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United States Patent 6,152,778
Dalton November 28, 2000

Electronic connector adapter with power input


A connector adapter enabling power to be provided to a portable electronic device through a combined power and signal connector. In a specific example system, power for a portable electronic device is provided through a serial data connector. A serial I/O cable has a device end and a computer end. The computer end of the cable has a connector that includes a socket for receiving a power jack from a separate power supply. The adapter enables external power to be connected when the portable electronic device is operating alone. The adapter is similar to the computer end of the I/O cable, comprising a serial data connector that includes a socket for receiving a power jack from the separate power supply.

Inventors: Dalton; Dan L. (Greeley, CO)
Assignee: Hewlett-Packard Company (Palo Alto, CA)
Appl. No.: 09/031,219
Filed: February 26, 1998

Current U.S. Class: 439/638 ; 439/502
Current International Class: H01R 31/06 (20060101); H01R 025/00 ()
Field of Search: 439/638,502

References Cited

U.S. Patent Documents
4981438 January 1991 Bekhiet
5411416 May 1995 Balon et al.
5573425 November 1996 Morisawa et al.
5575690 November 1996 Eaton
5775939 July 1998 Brown
6098127 August 2000 Kwang
Foreign Patent Documents
0701303 Mar., 1996 EP
297 02 618 U Oct., 1997 DE
Primary Examiner: Abrams; Neil
Assistant Examiner: Zarroli; Michael C.
Attorney, Agent or Firm: Winfield; Augustus W.


What is claimed is:

1. An adapter comprising:

a first connector, the first connector adapted to receive a power connector;

a second connector, the second connector having at least two contacts for power, the second connector adapted to mate with a signal connector,

the signal connector having at least two contacts for power and at least one contact for a signal other than power; and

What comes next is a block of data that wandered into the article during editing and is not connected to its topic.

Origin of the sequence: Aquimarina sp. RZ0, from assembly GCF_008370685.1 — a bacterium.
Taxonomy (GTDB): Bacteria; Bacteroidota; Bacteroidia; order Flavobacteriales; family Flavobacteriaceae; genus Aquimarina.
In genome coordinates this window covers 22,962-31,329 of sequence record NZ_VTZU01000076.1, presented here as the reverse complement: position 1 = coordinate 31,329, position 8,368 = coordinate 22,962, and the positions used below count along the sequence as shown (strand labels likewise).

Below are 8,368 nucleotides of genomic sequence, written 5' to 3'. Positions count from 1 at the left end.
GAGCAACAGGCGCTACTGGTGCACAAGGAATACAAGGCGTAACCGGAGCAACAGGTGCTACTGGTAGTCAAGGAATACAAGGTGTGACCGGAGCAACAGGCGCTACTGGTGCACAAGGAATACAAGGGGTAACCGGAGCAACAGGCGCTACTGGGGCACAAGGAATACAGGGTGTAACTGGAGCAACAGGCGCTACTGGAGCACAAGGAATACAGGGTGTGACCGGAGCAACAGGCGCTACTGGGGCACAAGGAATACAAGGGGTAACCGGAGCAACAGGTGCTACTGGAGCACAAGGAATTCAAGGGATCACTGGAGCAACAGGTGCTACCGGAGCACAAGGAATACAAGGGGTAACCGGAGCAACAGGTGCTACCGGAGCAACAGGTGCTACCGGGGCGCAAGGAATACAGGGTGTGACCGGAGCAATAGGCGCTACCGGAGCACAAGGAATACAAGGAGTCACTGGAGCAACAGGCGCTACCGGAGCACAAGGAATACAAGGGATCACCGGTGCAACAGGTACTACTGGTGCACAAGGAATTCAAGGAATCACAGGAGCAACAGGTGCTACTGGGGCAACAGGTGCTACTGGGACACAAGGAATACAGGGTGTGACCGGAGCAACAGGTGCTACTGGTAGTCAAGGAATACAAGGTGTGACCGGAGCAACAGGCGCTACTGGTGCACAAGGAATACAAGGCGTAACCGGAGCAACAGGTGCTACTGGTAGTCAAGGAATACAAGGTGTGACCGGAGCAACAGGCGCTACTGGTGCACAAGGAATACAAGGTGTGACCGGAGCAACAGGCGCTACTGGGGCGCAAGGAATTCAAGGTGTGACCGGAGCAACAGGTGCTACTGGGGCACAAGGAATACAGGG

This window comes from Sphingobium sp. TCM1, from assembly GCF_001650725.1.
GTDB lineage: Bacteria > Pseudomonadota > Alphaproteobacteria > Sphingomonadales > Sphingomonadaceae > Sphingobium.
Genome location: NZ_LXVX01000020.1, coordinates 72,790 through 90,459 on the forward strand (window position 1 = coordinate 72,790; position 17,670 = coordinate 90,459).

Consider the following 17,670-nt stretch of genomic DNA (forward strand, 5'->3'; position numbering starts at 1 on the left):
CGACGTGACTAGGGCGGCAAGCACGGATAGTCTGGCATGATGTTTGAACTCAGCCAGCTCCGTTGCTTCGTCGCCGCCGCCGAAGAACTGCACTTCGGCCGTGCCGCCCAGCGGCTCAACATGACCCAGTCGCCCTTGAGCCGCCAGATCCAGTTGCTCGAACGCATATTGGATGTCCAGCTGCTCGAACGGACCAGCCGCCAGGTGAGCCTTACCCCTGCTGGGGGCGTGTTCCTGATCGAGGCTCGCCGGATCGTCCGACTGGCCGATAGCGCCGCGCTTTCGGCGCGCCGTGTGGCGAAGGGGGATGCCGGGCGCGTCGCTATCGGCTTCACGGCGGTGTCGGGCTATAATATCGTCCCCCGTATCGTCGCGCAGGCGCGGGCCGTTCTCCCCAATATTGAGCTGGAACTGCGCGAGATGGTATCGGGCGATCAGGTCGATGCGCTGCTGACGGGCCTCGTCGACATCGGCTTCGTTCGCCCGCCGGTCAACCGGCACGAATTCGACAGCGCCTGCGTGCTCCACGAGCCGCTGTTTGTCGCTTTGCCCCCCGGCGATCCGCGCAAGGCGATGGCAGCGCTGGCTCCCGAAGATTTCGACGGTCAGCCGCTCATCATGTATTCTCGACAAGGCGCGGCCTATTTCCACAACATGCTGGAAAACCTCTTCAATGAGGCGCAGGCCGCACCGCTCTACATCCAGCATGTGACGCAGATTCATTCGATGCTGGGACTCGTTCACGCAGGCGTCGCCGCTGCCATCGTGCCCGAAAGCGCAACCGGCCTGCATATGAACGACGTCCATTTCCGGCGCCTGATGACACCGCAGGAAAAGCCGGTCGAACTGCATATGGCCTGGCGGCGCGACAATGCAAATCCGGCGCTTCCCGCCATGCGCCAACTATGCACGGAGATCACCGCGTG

the first connector having contacts connected only to the power contacts of the second connector, thereby enabling power to be transmitted through the second connector to the signal connector without any signal connections to the second connector.

2. A method of providing power to an electronic device, the electronic device including a signal connector, the signal connector having at least one contact adapted to conduct a signal other than power:

connecting, on a first connector on an adapter, at least two contacts to power;

connecting, in the adapter, contacts in a second connector, only to the contacts in the first connector that are connected to power, so that contacts in the second connector are only connected to power and are not electrically connected to any signal lines other than power; and

connecting the second connector to the signal connector on the electronic device, so that some contacts in the signal connector are electrically connected to power and all other contacts in the signal connector are not electrically connected to any signal lines other than power.


This invention relates generally to connectors for computer peripheral devices and cables between computers and computer peripheral devices and more specifically to an adapter for an input/output signal connector having a power supply input.


Many portable electronics devices are adapted to receive power from a separate small power supply that is built directly onto a plug for inserting into an AC power main. The separate power supply may provide regulated DC power, or may only provide rectified AC for regulation within the portable device.

Computers commonly transfer data to and from various peripheral devices such as printers and scanners through signal cables commonly called input/output (I/O) cables. Common cable standards in the personal computer industry include serial I/O (RS-232), parallel I/O (sometimes called Centronics), and Small Computer Standard Interface (SCSI).

It is common for portable computer peripheral devices to have two separate connectors and two separate cables for data transfer and for power. There is a need to minimize the number of connectors and cables on a portable device to enable smaller, lighter, maneuverable devices.

FIG. 1 shows one prior art solution. A peripheral device 100 has a permanently affixed cable 102 that in turn is connected to a computer I/O connector 104. Connector 104 is connected to a computer 108. A separate power supply 106 is also electrically connected to the connector 104. The peripheral device 100 is powered by the power supply 106 through connector 104.